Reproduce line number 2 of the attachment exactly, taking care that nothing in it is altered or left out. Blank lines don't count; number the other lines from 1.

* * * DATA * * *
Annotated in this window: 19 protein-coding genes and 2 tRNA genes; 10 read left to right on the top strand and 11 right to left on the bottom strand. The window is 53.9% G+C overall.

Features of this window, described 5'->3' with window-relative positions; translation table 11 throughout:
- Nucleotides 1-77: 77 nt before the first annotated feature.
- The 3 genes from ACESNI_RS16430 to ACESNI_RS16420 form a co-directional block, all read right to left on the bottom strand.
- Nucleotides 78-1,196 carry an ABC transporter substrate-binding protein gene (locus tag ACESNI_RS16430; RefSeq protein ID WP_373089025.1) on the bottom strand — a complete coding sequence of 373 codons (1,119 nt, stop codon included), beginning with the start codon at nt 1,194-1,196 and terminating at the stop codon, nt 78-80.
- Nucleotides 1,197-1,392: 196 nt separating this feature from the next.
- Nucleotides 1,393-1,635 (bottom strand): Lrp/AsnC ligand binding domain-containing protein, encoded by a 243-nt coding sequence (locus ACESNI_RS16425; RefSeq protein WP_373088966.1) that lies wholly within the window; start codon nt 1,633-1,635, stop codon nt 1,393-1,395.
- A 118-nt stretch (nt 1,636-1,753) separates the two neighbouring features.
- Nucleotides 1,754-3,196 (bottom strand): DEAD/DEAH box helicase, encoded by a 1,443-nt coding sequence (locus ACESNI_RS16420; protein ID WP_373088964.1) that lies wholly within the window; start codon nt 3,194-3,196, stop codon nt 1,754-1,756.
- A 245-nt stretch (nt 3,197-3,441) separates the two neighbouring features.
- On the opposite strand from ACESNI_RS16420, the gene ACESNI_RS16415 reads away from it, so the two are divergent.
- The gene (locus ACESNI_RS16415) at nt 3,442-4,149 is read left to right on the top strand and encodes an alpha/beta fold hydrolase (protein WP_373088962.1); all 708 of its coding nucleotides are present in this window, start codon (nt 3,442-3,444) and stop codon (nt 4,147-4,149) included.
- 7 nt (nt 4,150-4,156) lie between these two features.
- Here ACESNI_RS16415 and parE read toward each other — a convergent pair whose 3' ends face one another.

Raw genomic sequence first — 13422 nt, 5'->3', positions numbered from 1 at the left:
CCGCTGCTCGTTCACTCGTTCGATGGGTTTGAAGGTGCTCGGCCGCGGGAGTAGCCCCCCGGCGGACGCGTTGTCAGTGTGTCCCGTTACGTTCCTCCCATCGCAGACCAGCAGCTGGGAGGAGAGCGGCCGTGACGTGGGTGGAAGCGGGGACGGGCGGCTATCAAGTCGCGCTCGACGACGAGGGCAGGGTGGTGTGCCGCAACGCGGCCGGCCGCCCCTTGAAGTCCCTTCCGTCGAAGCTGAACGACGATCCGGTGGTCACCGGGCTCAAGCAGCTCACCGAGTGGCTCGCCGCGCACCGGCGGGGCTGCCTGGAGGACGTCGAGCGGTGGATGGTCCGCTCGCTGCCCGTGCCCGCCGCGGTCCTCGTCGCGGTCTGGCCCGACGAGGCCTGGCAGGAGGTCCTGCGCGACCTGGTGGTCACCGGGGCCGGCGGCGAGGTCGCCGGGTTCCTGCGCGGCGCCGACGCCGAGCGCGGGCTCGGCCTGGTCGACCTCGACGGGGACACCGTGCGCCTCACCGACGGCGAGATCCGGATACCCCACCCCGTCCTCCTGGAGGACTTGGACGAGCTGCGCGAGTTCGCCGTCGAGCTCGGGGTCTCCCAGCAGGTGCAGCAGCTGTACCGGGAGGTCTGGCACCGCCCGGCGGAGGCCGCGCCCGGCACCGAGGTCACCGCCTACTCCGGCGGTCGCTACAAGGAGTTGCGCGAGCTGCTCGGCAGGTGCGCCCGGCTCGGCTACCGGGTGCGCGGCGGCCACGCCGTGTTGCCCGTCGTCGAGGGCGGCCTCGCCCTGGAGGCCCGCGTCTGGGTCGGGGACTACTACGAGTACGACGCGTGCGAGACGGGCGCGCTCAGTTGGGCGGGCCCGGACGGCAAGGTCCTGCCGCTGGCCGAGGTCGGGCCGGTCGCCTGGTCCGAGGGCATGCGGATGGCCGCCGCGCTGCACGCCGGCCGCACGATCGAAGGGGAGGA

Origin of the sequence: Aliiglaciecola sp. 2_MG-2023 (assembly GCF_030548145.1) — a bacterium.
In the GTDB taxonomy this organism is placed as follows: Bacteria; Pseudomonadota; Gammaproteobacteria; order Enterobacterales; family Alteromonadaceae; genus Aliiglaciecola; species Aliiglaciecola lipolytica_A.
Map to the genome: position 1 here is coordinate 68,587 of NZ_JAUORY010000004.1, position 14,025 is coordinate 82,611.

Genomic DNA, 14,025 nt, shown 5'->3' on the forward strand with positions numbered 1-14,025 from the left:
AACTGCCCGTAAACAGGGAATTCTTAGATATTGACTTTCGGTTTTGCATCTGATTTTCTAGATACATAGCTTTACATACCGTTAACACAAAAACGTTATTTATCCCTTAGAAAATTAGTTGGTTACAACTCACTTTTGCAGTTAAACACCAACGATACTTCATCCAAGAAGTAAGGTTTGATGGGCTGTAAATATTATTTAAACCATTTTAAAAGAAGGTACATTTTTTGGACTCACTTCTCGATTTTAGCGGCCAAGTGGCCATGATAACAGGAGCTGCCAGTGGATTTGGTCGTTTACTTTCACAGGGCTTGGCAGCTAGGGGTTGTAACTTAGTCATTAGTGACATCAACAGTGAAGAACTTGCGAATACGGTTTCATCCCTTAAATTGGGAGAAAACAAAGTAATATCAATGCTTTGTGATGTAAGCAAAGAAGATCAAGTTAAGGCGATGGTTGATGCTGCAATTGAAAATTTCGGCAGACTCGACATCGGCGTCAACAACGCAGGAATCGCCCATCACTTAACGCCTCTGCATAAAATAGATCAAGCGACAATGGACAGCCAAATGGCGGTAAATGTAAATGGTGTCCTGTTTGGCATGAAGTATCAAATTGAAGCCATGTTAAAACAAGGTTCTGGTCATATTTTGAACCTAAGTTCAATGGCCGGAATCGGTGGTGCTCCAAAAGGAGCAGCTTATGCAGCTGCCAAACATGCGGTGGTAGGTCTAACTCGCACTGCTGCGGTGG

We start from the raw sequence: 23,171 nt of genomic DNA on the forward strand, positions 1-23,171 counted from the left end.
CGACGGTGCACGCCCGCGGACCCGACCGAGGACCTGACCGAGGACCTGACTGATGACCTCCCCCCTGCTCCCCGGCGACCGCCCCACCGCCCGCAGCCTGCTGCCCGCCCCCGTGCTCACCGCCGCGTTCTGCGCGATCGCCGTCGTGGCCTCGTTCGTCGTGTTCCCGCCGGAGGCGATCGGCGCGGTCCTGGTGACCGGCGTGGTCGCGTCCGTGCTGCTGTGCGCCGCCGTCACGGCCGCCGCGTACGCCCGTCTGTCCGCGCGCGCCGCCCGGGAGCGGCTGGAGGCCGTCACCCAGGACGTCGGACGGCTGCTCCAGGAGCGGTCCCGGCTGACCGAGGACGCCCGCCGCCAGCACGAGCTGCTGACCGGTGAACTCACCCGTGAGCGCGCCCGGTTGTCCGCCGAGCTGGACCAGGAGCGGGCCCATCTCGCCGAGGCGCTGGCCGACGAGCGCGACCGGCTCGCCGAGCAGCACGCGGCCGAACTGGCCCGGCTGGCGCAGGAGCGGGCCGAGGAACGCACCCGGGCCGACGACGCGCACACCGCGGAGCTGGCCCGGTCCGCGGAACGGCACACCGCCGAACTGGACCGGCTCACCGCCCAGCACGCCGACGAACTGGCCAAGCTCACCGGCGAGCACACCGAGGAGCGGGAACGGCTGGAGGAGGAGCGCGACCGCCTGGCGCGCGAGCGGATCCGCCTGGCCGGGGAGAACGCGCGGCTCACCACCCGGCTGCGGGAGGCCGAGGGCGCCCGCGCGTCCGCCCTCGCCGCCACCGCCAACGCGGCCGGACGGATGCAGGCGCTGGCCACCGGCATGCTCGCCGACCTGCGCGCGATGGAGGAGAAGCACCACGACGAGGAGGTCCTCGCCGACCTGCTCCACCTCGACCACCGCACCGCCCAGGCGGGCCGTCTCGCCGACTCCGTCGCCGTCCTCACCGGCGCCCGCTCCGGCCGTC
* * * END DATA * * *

Features of this window, described 5'->3' with window-relative positions; translation table 11 throughout: